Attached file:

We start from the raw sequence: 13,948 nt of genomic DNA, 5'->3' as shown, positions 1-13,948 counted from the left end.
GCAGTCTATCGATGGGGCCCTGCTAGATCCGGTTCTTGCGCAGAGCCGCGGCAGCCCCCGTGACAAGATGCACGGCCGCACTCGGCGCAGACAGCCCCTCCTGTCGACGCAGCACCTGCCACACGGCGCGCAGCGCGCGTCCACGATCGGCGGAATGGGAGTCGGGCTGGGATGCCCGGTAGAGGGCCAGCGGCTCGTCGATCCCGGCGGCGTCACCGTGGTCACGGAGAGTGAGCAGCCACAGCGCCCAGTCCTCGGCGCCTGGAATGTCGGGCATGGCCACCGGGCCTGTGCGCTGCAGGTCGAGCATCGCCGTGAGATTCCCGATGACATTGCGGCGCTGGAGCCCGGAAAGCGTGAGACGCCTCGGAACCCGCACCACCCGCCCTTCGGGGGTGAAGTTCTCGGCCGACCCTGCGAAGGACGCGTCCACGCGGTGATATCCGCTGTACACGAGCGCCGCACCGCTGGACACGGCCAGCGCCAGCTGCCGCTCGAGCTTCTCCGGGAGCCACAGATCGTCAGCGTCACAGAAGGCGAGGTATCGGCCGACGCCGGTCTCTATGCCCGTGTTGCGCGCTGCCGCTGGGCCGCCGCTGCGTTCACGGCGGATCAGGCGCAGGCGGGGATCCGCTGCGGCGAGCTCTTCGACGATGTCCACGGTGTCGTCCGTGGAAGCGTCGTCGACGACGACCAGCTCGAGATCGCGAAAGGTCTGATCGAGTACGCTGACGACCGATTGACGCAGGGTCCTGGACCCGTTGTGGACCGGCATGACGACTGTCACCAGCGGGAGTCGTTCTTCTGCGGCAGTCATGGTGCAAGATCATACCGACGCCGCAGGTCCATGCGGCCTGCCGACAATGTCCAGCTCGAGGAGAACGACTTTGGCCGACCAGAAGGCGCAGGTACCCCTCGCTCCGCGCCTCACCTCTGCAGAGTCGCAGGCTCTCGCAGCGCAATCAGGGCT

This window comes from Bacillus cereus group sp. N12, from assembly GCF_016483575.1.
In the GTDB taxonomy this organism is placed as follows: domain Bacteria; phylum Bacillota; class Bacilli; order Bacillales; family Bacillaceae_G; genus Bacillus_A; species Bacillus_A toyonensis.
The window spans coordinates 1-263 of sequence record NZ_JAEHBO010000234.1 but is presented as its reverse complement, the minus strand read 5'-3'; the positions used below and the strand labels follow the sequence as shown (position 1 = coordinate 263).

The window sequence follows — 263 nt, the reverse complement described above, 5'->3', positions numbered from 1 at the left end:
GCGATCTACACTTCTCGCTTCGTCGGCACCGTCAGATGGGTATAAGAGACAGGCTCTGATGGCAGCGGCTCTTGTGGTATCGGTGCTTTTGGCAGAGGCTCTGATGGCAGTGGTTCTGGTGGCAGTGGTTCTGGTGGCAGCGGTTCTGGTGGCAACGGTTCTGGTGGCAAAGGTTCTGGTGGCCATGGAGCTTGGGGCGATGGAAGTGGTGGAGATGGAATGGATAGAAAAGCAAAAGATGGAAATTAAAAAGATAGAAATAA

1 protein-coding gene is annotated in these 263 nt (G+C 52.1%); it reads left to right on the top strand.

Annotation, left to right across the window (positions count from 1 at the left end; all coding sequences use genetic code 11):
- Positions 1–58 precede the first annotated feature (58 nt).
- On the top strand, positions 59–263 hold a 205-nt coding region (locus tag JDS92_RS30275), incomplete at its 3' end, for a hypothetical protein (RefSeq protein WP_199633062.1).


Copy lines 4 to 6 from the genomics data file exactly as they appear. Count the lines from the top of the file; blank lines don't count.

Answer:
In the GTDB taxonomy this organism is placed as follows: domain Bacteria; phylum Bacillota; class Bacilli; order Bacillales; family Bacillaceae_G; genus Bacillus_A; species Bacillus_A toyonensis.
The window spans coordinates 1-263 of sequence record NZ_JAEHBO010000234.1 but is presented as its reverse complement, the minus strand read 5'-3'; the positions used below and the strand labels follow the sequence as shown (position 1 = coordinate 263).

The window sequence follows — 263 nt, the reverse complement described above, 5'->3', positions numbered from 1 at the left end: